It hasn’t all been plain sailing, but over the years Baroness have enjoyed a gradual ascension into being one of the best-loved bands in rock and metal, without relying on any gimmicks or bravado.
Here sees the group’s fifth full-length album, ‘Gold & Grey’, their first to feature guitarist and backing vocalist Gina Gleason, and also a continuation of their work with producer Dave Fridmann.
‘Front Toward Enemy’ opens the album with some weighty riffing as you’d expect, but there’s no indicators of what’s to come, and what follows is a journey across many landscapes. ‘Gold & Grey’ is best enjoyed from start-to-finish with as little distractions as possible. Closing the book on their ‘colour’ chronology, this is a cathartic record by many accounts. With certain lyrical passages appearing multiple times throughout, this certainly conveys that these songs are connected in some way.
The subtly powerful ‘I’m Already Gone’ really gets us into gear, along with ‘Seasons’, assisted by drummer Sebastien Thomson‘s ability to change grooves multiple times but in a very fluid way. ‘Tourniquet’ features plenty of melodic hooks, and some stellar guitar work from both John Dyer Baizley and Gleason.
We’re later teased with ‘Anchor’s Lament’ to lead us into ‘Throw Me An Anchor’, and it’s from here onwards when things really pick up. Baroness begin to explore many avenues, and whilst ballad territory is often a risk, the truly uplifting ‘I’d Do Anything’ ticks all the boxes.
‘Emmett – Radiating Light’ isn’t the only number to rely on finger-picked acoustic guitar pattern, but this haunting yet seductive number is yet another significant addition, with Baizley‘s crooned delivery at the centre. ‘Cold Blooded Angels’ is another highlight amongst many, again starting with a finger-picked acoustic guitar before morphing into a truly anthemic beast.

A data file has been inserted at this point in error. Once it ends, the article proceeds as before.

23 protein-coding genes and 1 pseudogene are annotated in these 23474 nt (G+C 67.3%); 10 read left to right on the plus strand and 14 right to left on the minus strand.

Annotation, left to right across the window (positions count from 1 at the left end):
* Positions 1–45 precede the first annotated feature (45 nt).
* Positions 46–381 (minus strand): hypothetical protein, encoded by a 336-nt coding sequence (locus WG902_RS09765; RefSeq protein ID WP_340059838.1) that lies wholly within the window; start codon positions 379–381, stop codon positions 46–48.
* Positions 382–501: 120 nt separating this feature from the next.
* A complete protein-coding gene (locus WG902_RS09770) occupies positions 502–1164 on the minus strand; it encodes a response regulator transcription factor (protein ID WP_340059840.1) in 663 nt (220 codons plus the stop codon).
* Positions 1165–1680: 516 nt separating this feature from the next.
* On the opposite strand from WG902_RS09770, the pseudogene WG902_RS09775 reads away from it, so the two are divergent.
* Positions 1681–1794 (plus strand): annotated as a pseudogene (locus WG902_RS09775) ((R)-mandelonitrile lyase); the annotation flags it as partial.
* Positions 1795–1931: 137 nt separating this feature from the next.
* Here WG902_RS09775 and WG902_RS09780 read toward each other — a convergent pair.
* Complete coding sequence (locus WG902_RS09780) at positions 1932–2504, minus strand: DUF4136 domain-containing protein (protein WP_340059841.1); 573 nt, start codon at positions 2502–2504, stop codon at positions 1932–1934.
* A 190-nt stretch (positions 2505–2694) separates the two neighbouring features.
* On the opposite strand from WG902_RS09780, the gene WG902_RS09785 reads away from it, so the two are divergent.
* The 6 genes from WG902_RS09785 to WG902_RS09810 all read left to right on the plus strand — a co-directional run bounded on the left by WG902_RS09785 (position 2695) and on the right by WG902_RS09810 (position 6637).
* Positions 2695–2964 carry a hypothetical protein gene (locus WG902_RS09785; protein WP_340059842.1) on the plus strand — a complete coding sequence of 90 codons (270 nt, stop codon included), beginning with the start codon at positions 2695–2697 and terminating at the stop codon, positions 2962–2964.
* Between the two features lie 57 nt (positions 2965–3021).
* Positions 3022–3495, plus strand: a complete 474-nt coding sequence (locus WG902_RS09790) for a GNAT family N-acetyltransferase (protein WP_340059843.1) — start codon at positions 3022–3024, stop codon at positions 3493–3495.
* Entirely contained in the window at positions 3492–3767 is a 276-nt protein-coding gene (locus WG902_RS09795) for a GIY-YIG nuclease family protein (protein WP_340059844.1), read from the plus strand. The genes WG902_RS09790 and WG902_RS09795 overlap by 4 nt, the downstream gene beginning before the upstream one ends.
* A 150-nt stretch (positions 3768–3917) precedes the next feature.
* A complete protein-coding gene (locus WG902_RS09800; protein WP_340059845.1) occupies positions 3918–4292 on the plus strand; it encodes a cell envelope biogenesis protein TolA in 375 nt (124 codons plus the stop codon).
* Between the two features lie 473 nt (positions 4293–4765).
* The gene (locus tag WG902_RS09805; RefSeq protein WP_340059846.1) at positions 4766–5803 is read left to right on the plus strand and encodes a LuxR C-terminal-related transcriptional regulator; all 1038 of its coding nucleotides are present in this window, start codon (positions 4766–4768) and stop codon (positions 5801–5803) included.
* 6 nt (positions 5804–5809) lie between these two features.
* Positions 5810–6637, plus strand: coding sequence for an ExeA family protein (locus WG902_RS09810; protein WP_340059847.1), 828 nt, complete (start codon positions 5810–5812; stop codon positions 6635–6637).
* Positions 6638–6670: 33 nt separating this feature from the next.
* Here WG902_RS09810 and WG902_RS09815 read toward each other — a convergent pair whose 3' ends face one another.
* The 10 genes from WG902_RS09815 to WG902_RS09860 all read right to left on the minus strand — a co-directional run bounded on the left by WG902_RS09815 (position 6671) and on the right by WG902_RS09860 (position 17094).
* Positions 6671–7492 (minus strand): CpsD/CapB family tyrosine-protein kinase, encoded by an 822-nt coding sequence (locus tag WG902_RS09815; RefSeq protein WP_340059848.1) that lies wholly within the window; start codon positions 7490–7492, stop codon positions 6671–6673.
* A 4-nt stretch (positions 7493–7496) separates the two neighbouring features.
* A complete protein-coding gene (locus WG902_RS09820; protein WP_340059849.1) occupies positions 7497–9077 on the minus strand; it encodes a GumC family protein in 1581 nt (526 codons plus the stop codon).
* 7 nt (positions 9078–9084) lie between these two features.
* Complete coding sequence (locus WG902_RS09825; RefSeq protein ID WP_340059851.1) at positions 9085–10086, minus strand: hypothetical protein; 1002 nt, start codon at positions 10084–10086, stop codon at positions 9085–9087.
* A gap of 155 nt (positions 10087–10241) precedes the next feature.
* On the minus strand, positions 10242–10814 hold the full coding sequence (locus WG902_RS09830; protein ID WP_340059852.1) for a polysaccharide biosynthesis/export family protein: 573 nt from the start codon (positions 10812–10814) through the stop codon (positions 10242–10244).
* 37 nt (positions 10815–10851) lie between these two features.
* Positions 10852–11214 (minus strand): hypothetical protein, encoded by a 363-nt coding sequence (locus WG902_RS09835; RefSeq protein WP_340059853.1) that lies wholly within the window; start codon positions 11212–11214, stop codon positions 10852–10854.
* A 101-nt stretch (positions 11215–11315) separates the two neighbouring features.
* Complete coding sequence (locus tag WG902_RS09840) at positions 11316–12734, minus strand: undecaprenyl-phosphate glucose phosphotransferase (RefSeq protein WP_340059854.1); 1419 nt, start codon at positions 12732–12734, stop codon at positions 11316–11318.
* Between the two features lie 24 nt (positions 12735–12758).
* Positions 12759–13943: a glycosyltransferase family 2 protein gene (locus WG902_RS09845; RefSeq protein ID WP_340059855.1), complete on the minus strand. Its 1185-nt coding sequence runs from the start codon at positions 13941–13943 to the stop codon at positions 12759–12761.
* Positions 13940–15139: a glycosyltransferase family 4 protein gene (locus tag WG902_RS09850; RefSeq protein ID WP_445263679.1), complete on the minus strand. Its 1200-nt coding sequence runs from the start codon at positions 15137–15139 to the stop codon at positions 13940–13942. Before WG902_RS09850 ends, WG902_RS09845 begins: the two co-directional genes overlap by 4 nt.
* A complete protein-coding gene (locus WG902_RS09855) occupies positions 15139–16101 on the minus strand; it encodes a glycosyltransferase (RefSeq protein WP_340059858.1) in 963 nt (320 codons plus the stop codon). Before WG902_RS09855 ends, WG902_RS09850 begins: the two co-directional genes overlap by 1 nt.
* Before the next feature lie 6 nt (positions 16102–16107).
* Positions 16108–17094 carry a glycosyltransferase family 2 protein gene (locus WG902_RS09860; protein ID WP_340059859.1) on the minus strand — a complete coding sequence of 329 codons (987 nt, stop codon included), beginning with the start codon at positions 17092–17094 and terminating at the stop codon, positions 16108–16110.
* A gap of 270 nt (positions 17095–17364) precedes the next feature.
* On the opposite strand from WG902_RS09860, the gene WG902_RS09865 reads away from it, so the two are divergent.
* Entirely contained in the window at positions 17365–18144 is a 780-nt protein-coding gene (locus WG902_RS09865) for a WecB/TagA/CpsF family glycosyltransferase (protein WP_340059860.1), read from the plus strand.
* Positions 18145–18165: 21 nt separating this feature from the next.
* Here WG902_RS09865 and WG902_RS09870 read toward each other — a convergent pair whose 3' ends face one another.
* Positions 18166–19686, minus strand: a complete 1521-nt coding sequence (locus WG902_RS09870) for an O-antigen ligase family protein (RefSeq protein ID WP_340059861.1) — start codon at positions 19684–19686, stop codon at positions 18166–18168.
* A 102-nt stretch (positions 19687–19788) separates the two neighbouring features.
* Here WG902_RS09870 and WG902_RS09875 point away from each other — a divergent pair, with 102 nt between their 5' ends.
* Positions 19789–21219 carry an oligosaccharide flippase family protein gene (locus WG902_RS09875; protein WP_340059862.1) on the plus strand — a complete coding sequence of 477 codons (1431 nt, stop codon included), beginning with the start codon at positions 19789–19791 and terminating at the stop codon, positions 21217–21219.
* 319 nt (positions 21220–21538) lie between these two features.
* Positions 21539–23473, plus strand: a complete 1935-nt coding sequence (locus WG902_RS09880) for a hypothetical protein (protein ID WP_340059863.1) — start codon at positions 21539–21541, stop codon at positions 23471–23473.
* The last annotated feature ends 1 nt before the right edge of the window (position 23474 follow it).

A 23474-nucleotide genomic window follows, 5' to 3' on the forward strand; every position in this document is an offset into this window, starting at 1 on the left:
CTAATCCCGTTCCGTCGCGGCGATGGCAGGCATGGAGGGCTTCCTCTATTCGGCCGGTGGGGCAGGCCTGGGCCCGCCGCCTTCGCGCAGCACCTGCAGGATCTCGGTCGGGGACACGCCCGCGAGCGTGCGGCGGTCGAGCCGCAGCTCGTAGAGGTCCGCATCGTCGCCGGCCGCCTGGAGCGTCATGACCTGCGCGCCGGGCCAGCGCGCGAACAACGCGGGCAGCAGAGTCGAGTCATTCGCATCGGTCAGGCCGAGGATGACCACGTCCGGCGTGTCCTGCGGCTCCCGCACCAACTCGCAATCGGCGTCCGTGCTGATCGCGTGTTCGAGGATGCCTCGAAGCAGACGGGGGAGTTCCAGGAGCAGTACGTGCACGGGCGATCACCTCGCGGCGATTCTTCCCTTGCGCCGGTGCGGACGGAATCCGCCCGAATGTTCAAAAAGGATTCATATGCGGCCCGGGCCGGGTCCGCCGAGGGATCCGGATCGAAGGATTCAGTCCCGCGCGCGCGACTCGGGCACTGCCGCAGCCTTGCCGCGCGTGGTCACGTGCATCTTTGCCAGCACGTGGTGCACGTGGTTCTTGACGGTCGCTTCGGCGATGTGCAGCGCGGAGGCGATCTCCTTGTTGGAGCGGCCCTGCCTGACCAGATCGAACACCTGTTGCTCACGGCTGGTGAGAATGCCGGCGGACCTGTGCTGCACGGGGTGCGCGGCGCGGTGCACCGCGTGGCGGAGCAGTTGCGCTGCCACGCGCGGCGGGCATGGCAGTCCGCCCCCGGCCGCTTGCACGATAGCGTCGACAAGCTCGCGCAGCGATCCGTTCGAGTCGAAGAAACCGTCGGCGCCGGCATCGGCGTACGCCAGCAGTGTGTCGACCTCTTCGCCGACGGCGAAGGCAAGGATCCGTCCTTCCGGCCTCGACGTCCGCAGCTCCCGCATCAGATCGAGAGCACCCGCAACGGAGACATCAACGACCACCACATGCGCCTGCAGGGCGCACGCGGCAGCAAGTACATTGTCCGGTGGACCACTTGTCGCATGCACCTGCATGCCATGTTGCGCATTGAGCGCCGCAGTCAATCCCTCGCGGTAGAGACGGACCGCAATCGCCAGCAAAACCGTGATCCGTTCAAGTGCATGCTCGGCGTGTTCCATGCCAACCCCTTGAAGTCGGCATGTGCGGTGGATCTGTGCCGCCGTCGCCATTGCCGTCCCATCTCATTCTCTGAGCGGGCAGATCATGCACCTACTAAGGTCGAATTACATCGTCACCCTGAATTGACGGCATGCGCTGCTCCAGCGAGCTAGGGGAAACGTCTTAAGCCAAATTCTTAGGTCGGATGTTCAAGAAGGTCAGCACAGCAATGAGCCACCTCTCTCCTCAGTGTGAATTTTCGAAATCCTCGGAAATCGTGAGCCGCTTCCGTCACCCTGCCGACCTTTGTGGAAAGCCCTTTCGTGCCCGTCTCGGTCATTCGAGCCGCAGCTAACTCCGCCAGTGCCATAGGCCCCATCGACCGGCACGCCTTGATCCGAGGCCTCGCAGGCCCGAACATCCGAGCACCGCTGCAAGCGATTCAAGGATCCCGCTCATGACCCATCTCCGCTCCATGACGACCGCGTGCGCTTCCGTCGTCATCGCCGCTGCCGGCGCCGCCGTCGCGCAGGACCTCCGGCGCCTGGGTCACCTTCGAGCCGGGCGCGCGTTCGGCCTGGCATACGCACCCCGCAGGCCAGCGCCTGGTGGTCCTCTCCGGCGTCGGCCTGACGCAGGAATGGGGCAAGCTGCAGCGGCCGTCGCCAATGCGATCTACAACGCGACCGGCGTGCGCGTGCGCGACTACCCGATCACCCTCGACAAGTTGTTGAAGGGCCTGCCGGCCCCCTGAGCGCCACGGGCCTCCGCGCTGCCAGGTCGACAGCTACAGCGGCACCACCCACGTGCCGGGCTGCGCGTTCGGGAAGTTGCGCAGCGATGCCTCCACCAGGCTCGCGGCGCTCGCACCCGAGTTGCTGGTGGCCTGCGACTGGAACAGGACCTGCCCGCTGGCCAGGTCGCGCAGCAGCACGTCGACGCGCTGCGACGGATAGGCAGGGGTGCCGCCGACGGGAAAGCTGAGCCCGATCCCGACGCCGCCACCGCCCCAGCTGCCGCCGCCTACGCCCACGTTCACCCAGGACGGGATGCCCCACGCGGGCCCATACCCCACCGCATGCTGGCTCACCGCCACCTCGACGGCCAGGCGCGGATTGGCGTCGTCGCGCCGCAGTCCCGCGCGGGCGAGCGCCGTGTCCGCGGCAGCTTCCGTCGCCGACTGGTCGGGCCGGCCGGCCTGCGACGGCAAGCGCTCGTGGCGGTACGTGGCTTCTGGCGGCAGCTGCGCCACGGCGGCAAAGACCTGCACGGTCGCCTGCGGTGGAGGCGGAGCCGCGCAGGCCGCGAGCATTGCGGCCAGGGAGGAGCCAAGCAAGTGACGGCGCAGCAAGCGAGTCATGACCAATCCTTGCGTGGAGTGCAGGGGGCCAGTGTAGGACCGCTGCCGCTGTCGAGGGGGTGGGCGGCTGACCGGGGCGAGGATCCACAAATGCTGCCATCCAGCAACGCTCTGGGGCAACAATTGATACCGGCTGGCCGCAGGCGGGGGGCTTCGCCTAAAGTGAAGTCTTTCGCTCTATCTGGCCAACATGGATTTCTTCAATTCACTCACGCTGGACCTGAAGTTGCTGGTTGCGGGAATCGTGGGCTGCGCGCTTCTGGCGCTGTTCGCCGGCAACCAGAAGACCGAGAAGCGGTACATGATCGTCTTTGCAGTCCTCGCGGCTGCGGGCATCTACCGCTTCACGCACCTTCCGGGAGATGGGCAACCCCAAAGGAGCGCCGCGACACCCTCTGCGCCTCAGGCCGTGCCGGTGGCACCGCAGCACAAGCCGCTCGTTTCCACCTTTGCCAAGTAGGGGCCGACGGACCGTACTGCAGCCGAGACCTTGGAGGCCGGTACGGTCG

Yet, a talking point that will no doubt rear its head, much like it did with 2015’s ‘Purple’, is the production; the heavy compression and over-distortion will be noticeable to many at times, to the extent that even some of the lighter sections sound invasive, especially on headphones (such as the piano in ‘Sevens’). The outro to ‘Seasons’ features background noise that almost drowns out the band, and the sonically lighter ending of ‘Torniquet’ is at exactly the same volume as what’s come before.
Still, with such intense compression, it can only be in there to confuse people on purpose as a deliberate artistic decision and, to give Fridmann some credit, ideas like the flanged-out strings in ‘Anchor’s Lament’ and the off-kilter guitar in ‘Crooked Mile’ help to bring the experimental nature of this record home.
In spite of the production issues, which could threaten to derail another band’s work, the world-class levels of songwriting on display mean that this is simply a minor gripe in the grand scheme of things. With such mastery of their craft, there’s no way this will be just another exhibit of the loudness war. Some songs bump the album rating up on their own merit, with much of the record revealing itself slowly but surely with repeat listens as well.
Baroness have truly come into their own, and ‘Gold & Grey’ deserves to be remembered as a record that truly transcends the boundaries of the genre that it came from. With some justice, Baroness‘ rise should only continue further.